A U.S. Drug Enforcement Administration program to keep tabs on cars close to the U.S.-Mexican border has been gradually expanded nationwide and is regularly used by other law enforcement agencies in their hunt for suspects.

The extent of the system, which is said to contain hundreds of millions of records on motorists and their journeys, was disclosed in documents obtained by the American Civil Liberties Union as part of a Freedom of Information Act request. Much of the information disclosed to the ACLU was undated, making it difficult to understand the growth of the network, which is different from the cameras used to collect traffic tolls on expressways.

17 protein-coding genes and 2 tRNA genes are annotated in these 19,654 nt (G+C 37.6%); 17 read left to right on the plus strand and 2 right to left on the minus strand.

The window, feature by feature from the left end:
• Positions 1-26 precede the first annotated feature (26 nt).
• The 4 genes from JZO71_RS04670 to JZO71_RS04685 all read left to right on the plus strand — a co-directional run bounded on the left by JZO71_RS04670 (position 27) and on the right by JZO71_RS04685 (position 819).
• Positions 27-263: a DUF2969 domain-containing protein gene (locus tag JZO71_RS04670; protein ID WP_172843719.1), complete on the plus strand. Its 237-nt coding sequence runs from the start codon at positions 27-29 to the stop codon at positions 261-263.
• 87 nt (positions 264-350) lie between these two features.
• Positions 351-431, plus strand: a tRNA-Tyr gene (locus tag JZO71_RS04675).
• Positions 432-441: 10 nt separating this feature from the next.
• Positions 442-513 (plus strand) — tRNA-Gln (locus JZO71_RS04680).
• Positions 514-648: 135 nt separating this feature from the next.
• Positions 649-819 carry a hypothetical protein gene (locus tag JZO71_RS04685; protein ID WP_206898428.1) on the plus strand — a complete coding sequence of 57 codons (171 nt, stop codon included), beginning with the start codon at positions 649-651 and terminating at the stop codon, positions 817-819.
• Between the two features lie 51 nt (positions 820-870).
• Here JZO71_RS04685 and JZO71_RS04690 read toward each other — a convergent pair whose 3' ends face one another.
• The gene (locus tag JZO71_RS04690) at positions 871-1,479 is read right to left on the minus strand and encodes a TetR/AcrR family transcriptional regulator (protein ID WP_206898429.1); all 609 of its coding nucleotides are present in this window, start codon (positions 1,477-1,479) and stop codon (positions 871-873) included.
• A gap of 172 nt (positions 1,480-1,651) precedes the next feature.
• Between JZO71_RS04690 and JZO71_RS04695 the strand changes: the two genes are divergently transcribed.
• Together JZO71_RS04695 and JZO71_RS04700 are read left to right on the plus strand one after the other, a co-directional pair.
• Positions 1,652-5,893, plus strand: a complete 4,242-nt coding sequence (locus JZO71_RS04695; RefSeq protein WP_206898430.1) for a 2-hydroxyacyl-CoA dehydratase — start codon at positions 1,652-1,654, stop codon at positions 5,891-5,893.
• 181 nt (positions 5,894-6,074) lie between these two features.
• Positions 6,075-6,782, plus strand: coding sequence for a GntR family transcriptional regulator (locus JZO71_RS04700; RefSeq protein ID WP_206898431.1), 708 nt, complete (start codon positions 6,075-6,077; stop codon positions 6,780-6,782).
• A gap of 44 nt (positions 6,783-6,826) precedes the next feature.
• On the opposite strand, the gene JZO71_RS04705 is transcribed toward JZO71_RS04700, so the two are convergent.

One of the undated documents said more than 100 cameras had been deployed in California, Arizona, New Mexico, Texas, Florida, Georgia, and New Jersey. The cameras snap each vehicle that passes, recording its license plate, the direction of travel and the time. Some cameras also snap a picture of the driver and passengers.

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